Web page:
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Wednesday, October 5, 2011

Fabulous Beasts 4: The Prime Fabulist


Recently, Luis Augusto Garcia Rosado, minister of tourism for the Mexican state of Campeche, said new evidence has emerged "of contact between the Mayans and extraterrestrials, supported by translations of certain codices, which the government has kept secure in underground vaults for some time."

Some time.

He also spoke of "landing pads in the jungle that are 3,000 years old." Being of somewhat sensitive nature, I became immediately alert for fabulous beasts. I do not know if these codices acknowledge any. They might. Nor do I know what Sr. Rosado meant by "some time". His government must have secured these documents at some specific date, and I am told by mathematicians that one may subtract such a date from the current calendar and get a specific span. I have used this trick to find out how old I am (you can too, amaze your friends!).

One is left with two possibilities: no one thought to date materials in these vaults; no one has made up a date yet. Of the two possibilities, the former is least certain. Underground vaults are dark and it's hard to see what one ought to be writing. The date could be illegible. If there was a lot of cataloguing, repetition may have run to carelessness, much as most people's signatures have degenerated into lines of L's or M's. My own has been described as an ampersand convulsing into a squirrel. Second possibility puts us on firmer ground. It also directs us to our fabulous beast.

It actually does live in a vault, the cranial vault --very dark in there. I have included an artist's rendering of this beast (see above) --not because of any shortage of photographs but because artists' renderings of fabulous beasts are customary and more believable than photographs. This creature sits motionless, all huddled up alone with its parts tucked in. My guess is it's some kind of frog.

One might ask what it does in its cramped and unlit cell. Oh, it sometimes casually mentions 3000-year-old landing pads to stimulate tourism, but it does much more. It dreams, performs grand magic, loves, learns, calculates, plans and remembers. It transforms itself into whole worlds, travels the stars, makes wishes come true. One might also conclude, and rightly, that it is the prime fabulist from which all fabulous beasts spring.

There are those who will dismiss the prime fabulist as nonsense, who say there is no such creature. These people are called skeptics, and I can only suggest they get their heads examined. I'm a skeptic myself and that's how I found the thing.

8 comments:

  1. " It dreams, performs grand magic, loves, learns, calculates, plans and remembers. It transforms itself into whole worlds, travels the stars, makes wishes come true. One might also conclude, and rightly, that it is the prime fabulist from which all fabulous beasts spring."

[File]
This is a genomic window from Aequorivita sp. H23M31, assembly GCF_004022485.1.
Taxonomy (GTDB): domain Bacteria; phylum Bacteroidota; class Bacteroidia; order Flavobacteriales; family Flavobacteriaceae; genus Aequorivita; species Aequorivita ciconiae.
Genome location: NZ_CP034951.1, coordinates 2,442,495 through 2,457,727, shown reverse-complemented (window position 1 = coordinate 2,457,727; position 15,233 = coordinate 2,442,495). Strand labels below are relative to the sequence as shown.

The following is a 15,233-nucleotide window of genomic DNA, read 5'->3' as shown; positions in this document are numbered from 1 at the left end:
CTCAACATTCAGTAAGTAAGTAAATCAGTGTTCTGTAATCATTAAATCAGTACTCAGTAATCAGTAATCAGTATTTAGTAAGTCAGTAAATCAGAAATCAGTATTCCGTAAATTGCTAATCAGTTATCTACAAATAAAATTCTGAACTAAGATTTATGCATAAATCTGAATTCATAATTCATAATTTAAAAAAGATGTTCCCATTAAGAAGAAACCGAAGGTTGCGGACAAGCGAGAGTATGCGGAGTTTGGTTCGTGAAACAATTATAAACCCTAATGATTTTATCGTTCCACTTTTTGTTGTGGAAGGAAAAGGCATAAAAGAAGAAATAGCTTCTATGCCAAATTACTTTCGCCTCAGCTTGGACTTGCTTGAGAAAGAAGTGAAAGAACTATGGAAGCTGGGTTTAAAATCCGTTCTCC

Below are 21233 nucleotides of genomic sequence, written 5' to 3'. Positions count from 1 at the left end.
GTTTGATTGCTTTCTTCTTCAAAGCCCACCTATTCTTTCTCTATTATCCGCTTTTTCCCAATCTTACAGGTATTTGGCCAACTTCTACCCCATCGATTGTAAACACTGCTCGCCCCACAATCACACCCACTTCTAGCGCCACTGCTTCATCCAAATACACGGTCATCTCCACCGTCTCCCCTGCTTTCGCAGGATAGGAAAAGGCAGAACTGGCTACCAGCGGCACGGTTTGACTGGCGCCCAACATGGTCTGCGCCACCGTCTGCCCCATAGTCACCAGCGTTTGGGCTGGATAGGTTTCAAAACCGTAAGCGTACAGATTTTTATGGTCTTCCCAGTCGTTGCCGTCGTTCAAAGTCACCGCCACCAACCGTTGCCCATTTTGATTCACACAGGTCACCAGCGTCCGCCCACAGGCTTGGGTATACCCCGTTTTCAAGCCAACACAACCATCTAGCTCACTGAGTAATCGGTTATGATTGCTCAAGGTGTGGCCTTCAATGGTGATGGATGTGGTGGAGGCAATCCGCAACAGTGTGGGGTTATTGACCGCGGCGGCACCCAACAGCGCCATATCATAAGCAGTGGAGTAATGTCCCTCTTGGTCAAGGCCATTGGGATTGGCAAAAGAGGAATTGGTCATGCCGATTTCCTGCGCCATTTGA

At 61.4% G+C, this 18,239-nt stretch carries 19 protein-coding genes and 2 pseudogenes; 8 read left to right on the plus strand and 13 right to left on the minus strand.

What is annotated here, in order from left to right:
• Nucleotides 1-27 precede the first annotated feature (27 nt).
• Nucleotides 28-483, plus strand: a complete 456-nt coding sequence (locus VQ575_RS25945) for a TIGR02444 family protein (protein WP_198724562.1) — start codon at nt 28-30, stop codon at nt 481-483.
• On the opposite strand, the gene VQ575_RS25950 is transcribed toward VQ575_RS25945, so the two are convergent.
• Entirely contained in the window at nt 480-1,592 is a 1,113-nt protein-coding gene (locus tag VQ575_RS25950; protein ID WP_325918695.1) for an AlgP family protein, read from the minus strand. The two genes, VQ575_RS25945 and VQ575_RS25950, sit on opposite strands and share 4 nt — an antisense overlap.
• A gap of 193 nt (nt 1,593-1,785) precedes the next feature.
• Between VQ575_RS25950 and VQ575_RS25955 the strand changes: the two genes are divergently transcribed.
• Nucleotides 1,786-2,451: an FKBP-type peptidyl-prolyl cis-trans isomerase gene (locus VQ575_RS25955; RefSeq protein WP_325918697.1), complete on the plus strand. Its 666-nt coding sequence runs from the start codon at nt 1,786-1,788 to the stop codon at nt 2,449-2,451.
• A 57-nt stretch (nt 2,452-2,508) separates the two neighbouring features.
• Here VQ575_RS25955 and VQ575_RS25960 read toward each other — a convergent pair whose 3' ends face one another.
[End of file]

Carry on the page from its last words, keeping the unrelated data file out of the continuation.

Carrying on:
How perfect to write this vision on the occasion of Steve Job's death. He wrote earlier: "Here’s to the crazy ones. The misfits. The rebels. The troublemakers. The round pegs in the square holes. The ones who see things differently. They’re not fond of rules. And they have no respect for the status quo. You can quote them, disagree with them, glorify or vilify them. About the only thing you can’t do is ignore them. Because they change things. They push the human race forward. And while some may see them as the crazy ones, we see genius. Because the people who are crazy enough to think they can change the world, are the ones who do."

    Speak of prime fabulist! Thank you!

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  2. Thanks Will. Mr. Jobs certainly left the world changed, better-equipt to move forward despite all the oppressive forces assembled to produce the opposite effect. We were privileged to have him among us as long as we did.

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  3. That fabled, primordial creature you describe and picture so fluently must have a mate. Or does it self divide? However the qualities that you attribute to it certainly sound like they were a result of extraterrestrial influence.

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  4. Your're right, DB. I should have used a drawing with eyeballs on optic nerve stalks, which are really part of the brain, but made it look too much like something from an old science fiction pulp cover.

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  5. I am returning to this once again, Geo (hello)... still contemplating and comprehending. I like this brain stretching. (Thank you.)

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  6. Hello CarrieBoo! Thanks for reading my essay.

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  7. Thanks Harry, I could use one. We could all use one. Have I just paraphrased Dickens' Tiny Tim? You have a SUPER week too!

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